What's on your plate in the new year?
For anyone pledging to "eat better" in 2017, Oxfam America has an idea.
The organization joined forces with the brilliant minds behind some of the country's most innovative restaurants to create a recipe series called Eat for Good.
In Eat for Good, Oxfam America compiled some tasty recipe ideas to show how much good you can do with your food. And not just for yourself — for the world.
By making minor tweaks to how we buy, cook, and eat, we can make a big difference for our planet and millions of people in it. Here are a few ideas to get you going (used with Oxfam's permission):
1. Utilize your leftovers — and reduce food waste — with this skillet chilaquiles dish. Delicious and easy!
We throw away so much food, it's embarrassing. Before tossing your leftover vegetables, beans, meat, or stale chips into the trash, why not turn them into dinner instead?
2. Cut down on energy use — and wasted water — with this sweet pear and apple salad.
Energy-saving tip: When the water starts to boil, reduce the heat and cover the pan with a lid to waste less energy and water. It's good practice for future meals, too!
3. Support global farmers with this chickpea rice pilaf.
Rice is a staple crop produced by millions of farmers around the world, but only a small percentage of what we spend on rice — if any of it — actually goes back to them. To counteract this, look for products and brands that ensure small-scale food producers get their fair share when you're out shopping.
4. Satisfy your sweet tooth AND help small farmers with an espresso chocolate chip angel food cake.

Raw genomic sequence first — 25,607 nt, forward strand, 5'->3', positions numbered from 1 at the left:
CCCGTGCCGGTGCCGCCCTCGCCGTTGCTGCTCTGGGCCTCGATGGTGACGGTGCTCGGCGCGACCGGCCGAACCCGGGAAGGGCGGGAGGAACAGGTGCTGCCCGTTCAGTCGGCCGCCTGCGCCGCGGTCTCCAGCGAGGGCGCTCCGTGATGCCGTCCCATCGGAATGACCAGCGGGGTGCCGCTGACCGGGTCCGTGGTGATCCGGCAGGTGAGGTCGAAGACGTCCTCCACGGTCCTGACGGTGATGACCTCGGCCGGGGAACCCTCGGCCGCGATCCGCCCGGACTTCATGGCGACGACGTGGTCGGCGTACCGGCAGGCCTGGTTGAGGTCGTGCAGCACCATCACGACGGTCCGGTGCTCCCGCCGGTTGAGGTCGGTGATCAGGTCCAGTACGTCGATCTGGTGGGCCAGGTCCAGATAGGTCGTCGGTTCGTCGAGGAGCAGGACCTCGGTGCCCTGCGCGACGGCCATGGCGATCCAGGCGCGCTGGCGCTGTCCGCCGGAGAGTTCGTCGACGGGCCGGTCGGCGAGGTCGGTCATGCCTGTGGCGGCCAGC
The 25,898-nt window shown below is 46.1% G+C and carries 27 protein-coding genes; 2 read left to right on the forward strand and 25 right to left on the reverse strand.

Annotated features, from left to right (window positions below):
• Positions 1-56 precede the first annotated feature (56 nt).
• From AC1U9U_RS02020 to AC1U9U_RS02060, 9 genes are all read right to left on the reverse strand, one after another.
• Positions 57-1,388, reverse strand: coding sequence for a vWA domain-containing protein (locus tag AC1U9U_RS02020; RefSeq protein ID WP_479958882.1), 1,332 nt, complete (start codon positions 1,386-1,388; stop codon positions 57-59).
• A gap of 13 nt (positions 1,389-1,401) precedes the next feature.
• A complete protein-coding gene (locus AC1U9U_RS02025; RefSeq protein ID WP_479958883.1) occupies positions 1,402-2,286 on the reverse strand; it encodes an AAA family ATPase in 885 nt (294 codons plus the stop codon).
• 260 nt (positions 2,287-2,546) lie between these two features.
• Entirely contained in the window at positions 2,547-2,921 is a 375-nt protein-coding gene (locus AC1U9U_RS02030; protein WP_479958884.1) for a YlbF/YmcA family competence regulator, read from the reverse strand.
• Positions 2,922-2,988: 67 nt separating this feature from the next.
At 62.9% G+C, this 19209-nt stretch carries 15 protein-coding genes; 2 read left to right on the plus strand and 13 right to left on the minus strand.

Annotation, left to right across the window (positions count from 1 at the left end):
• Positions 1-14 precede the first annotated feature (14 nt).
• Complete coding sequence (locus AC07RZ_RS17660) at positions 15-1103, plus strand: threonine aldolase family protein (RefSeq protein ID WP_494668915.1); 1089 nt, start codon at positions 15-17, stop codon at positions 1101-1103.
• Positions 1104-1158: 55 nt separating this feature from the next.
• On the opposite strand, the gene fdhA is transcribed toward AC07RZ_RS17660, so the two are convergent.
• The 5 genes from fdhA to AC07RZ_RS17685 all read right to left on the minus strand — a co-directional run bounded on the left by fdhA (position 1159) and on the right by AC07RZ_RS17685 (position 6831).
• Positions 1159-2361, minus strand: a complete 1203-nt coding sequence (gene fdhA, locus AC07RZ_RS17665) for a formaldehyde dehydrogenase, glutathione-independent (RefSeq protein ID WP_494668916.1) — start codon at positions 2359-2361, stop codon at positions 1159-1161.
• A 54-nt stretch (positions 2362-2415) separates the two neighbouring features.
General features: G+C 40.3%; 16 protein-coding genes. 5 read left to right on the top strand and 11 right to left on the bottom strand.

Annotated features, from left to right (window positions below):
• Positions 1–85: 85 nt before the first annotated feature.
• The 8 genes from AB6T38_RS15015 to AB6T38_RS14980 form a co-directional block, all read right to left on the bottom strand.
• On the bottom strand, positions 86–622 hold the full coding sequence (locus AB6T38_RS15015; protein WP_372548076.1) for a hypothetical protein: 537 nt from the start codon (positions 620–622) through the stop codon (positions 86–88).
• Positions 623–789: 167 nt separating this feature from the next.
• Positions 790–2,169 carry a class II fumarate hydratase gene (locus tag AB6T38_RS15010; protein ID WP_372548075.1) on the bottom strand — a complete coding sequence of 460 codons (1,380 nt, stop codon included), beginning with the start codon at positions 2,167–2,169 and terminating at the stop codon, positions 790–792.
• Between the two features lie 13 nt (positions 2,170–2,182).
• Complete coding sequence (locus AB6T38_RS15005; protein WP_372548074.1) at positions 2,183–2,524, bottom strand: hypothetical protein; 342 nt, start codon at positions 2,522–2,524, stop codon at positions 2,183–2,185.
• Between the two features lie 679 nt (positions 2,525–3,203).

90% of cocoa comes from small farms, so when buying chocolate for recipes, look for a brand that guarantees farmers a fair price.
5. Save energy (and cleanup time) with this one-pot kale and tomato stew.
Dirty dishes begone! This entire meal is prepared using one pot, which makes cleanup a breeze and requires a lot less energy. Little by little, save on that energy bill (and reduce your energy use!).
6. Go meatless for the night with this squash blossom risotto — you won't even miss the meat!
Did you know it take nearly 2,000 gallons of water just to produce just one pound of meat? Yowza. Cutting back on your meat consumption saves a lot of water and reduces harmful greenhouse gas emissions.
7. Forget trashing those carrot tops! Turn them into a pesto instead.
Your wallet and the environment will thank you when you turn would-be trash into your next pesto sauce.
Find even more recipes from Oxfam's series here.
In our world of 7 billion people, enough food is produced every day to feed 10 billion. Still, 795 million people are undernourished.
This is a lopsided problem that we can all help to fix.
The issues of global hunger and poverty are central to our ability to move forward as a world. Whether you aim to waste less food, reduce energy use, buy fair-trade-certified products, or only shop for food that's in season, little steps add up in ensuring global farmers are given their fair share, holding the food industry to a higher ethical standard, and protecting the planet for future generations.
Our decisions as consumers make an impact. In this new year, try to do your part in being extra thoughtful in your food decisions. Isn't it great to know that you can have your cake — and eat it, too — for a better future?